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  • Drawing with the Hand in Free Space:Creating 3D Shapes with Gesture in a Semi-Immersive Environment
  • Steven Schkolne (bio)

This article presents a new medium in which organic surfaces are drawn in 3D space with the hand. Special interface hardware includes a head-tracked stereoscopic display and sensors that track the body and handheld tools, allowing the artist to share the space of the artwork. Additional tools move and deform the shape. This method provides a fluid, unstructured access to three dimensions, ideal for quick, spontaneous ideation and investigation of complex structures.

The gesture has a spontaneity, a freedom, an unfiltered physicality in its instantaneous choice. There is a depth of communication in this moment—the split second of a photograph, the subtle timing of a comedian. These instants are not planned or contrived but quickly communicated through a developed intuition. Mark-based traditional media, such as drawing and painting, engage this type of moment repeatedly in a form that engages the body. I view drawing, especially sketching, as a way of physically capturing a form of thought [1]. Yet lines and the paper they occupy are two-dimensional; they do not capture the bodily space. My experience with three-dimensional physical media has been arduous: much planning for small moments of interaction and response. Computer modeling programs [2] require an indirect manipulation of form through mathematical quantities, typically with a 2D interface. I find that these laborious processes do not support the spontaneity of creation and the physical, corporeal understanding that I seek. Without this immediacy, I feel the ability to freely explore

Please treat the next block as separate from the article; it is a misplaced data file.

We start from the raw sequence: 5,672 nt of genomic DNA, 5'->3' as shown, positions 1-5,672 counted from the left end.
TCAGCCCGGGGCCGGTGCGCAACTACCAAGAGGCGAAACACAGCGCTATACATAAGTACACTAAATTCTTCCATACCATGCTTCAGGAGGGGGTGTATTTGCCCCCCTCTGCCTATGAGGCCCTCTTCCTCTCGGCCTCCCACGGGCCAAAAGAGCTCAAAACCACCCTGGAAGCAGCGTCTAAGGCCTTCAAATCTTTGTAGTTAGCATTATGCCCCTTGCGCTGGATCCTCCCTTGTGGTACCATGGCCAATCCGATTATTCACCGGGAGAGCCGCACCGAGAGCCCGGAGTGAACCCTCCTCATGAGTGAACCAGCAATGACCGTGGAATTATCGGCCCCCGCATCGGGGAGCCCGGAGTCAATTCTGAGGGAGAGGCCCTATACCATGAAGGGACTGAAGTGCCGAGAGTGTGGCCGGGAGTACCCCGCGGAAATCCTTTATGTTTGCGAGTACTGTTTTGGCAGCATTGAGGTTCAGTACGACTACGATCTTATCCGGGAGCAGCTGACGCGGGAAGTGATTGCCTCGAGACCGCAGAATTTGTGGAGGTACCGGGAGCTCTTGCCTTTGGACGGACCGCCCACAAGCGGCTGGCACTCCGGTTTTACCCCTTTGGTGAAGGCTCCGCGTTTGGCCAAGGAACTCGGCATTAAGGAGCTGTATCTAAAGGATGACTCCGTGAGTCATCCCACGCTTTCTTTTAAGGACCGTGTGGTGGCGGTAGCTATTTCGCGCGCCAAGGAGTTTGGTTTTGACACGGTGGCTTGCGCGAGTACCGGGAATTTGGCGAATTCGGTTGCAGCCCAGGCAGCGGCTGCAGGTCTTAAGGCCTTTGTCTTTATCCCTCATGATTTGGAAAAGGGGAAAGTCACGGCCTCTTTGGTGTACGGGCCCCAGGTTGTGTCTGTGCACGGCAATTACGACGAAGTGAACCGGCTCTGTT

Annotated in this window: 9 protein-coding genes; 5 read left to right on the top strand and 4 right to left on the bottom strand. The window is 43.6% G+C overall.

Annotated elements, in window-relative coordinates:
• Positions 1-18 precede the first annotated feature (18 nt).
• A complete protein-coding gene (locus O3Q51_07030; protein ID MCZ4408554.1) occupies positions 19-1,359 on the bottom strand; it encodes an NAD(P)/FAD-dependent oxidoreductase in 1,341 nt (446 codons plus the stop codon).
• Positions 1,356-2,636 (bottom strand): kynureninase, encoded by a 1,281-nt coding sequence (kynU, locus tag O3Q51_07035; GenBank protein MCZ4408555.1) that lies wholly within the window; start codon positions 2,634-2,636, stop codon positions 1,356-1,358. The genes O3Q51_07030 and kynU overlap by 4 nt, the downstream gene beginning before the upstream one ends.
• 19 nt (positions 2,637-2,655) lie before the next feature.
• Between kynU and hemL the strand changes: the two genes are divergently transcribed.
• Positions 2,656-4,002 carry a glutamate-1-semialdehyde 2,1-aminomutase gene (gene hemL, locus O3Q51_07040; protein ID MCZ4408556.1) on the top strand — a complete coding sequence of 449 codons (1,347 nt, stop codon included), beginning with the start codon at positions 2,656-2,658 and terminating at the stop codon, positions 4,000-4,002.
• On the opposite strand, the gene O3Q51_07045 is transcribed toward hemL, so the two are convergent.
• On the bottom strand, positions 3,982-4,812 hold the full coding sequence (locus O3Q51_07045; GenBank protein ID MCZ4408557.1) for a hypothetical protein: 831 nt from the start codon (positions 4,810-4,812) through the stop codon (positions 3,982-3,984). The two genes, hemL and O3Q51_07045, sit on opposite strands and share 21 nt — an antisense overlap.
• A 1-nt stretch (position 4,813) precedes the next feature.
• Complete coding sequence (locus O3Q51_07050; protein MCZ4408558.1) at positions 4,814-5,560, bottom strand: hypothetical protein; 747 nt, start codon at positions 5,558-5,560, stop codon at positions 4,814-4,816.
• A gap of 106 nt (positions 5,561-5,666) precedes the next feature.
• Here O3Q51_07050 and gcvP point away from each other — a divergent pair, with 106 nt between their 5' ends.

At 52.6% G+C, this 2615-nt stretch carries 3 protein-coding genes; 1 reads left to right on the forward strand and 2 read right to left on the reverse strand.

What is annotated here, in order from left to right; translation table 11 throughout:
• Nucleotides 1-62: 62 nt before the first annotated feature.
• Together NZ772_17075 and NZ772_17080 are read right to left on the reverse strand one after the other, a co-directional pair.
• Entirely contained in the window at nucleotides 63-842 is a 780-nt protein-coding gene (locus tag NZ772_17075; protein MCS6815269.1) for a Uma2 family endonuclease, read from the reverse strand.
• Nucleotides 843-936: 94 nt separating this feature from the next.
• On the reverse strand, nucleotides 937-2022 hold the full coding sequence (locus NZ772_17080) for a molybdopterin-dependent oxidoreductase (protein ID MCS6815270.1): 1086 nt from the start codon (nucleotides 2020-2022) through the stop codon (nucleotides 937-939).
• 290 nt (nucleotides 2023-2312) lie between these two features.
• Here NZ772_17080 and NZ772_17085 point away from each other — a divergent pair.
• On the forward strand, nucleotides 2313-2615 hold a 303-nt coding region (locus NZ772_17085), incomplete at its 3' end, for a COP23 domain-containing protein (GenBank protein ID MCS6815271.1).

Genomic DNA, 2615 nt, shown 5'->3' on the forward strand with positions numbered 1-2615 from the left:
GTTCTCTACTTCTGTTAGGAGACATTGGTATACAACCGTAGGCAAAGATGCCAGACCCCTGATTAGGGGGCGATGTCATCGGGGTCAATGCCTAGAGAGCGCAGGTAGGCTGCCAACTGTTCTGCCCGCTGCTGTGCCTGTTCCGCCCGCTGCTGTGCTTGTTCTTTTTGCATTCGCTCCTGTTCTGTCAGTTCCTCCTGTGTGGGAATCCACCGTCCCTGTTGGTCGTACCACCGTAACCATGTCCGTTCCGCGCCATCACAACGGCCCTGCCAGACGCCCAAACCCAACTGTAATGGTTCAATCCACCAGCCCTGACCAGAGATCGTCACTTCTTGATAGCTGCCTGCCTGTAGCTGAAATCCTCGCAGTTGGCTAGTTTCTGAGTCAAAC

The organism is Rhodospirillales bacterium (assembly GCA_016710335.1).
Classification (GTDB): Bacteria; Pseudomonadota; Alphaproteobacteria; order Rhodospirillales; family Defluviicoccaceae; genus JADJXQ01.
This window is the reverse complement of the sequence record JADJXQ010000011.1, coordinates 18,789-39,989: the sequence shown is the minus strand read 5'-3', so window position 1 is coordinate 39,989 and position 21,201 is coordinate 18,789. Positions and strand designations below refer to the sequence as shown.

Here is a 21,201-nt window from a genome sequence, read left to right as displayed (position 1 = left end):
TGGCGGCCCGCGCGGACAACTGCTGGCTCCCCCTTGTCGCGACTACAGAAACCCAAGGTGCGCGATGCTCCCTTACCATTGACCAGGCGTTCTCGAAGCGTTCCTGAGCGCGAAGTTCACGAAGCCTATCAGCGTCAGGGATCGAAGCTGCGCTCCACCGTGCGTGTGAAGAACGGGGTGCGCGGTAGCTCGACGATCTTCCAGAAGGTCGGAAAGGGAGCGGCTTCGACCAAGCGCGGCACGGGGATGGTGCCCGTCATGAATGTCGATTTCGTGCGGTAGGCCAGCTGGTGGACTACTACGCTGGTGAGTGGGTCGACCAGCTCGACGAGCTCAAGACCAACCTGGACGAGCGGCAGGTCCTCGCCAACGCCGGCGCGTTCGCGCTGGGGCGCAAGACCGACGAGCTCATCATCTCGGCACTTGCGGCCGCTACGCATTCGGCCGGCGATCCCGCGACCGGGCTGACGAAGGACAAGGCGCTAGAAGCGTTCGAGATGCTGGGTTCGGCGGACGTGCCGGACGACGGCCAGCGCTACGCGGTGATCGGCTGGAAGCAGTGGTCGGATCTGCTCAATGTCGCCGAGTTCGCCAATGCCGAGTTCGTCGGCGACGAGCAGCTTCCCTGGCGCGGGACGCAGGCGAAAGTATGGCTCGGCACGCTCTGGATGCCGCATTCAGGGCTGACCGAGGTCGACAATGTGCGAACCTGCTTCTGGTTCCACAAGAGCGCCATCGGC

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Fig. 1.

A thin strip of surface is drawn with the hand. Special viewing hardware makes the stroke appear to float above the table, as depicted in this composite image. (Photo: Vanessa Stump)

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and to thoroughly engage 3D space lacking.

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Fig. 2.

Basic methods of developing surfaces: (a) The path of the hand in space is captured as a stroke. A sensor on the lower index finger detects the thumb's closing, which initiates the drawing. (b) Sensor-equipped tongs are used to rotate the figure. Two pairs of tongs used together can be used to scale an object. (c) An ergonomic 3D push-button eraser removes a small volume from an object. (d) A magnet held between the fingers attracts a surface. (Photos: Vanessa Stump)

The medium presented here, which I call surface drawing [3], has developed in response to these concerns. This method is an extension of line drawing to 3D space, using the hand in place of a pen. As the hand is moved through space, its path takes form and hovers in the air as a surface. This concept is realized with advanced computer-interface devices and custom software. Each hand motion is sensed by a specially equipped glove, recorded by the computer and displayed as a coherent stroke. An accumulation of these strokes forms an object, in much the same way that 2D lines combine. The action of creating with the hand is somewhat like touching an imaginary object and having it materialize. This method of creation is a recording of gesture, capturing a performative body as object. The relationship between artist and object is two-way, with the object enveloping the artist, affecting the growth of form.

This method does much to provide the relationship to 3D space that I seek. I have pursued this approach both as an artist investigating visual space and as a computer scientist (in collaboration with Peter Schröder and Michael Pruett at California Institute of Technology [Caltech]) developing a system to support this interaction. I am concerned with making a general-purpose system for the artistic community at large. To this end, I first investigated the system's ability to make representational surface drawings. More recently I have created abstract shapes that develop structural relationships unique to this medium. In both of these investigations my focus has been more on geometry than on color. This is due to my emphasis on structure and my anticipation of future work in texture and shading.

The Physical Interface...


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pp. 371-375
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